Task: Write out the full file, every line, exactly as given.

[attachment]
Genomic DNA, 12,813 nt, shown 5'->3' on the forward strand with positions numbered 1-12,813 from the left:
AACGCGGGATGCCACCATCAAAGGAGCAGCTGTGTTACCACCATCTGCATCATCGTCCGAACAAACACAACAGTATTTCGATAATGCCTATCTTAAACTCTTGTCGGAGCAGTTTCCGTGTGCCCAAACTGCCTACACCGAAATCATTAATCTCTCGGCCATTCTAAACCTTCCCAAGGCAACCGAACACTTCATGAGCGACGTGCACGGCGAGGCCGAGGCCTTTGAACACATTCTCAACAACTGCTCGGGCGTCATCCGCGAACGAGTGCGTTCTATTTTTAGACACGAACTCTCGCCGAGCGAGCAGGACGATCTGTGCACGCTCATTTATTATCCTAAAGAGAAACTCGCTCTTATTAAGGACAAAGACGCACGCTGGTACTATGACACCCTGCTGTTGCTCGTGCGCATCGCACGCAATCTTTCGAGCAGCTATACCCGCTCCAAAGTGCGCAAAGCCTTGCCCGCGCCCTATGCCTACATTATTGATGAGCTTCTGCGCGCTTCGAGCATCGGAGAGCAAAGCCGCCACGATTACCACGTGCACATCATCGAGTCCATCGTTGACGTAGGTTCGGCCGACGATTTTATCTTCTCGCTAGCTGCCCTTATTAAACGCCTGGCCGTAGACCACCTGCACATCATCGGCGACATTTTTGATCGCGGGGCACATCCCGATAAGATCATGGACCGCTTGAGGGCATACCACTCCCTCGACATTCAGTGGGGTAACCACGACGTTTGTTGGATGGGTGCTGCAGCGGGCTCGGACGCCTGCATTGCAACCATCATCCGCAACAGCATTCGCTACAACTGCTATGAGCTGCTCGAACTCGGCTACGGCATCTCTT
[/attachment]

Genomic DNA, 12,813 nt, shown 5'->3' on the forward strand with positions numbered 1-12,813 from the left:
AACGCGGGATGCCACCATCAAAGGAGCAGCTGTGTTACCACCATCTGCATCATCGTCCGAACAAACACAACAGTATTTCGATAATGCCTATCTTAAACTCTTGTCGGAGCAGTTTCCGTGTGCCCAAACTGCCTACACCGAAATCATTAATCTCTCGGCCATTCTAAACCTTCCCAAGGCAACCGAACACTTCATGAGCGACGTGCACGGCGAGGCCGAGGCCTTTGAACACATTCTCAACAACTGCTCGGGCGTCATCCGCGAACGAGTGCGTTCTATTTTTAGACACGAACTCTCGCCGAGCGAGCAGGACGATCTGTGCACGCTCATTTATTATCCTAAAGAGAAACTCGCTCTTATTAAGGACAAAGACGCACGCTGGTACTATGACACCCTGCTGTTGCTCGTGCGCATCGCACGCAATCTTTCGAGCAGCTATACCCGCTCCAAAGTGCGCAAAGCCTTGCCCGCGCCCTATGCCTACATTATTGATGAGCTTCTGCGCGCTTCGAGCATCGGAGAGCAAAGCCGCCACGATTACCACGTGCACATCATCGAGTCCATCGTTGACGTAGGTTCGGCCGACGATTTTATCTTCTCGCTAGCTGCCCTTATTAAACGCCTGGCCGTAGACCACCTGCACATCATCGGCGACATTTTTGATCGCGGGGCACATCCCGATAAGATCATGGACCGCTTGAGGGCATACCACTCCCTCGACATTCAGTGGGGTAACCACGACGTTTGTTGGATGGGTGCTGCAGCGGGCTCGGACGCCTGCATTGCAACCATCATCCGCAACAGCATTCGCTACAACTGCTATGAGCTGCTCGAACTCGGCTACGGCATCTCTT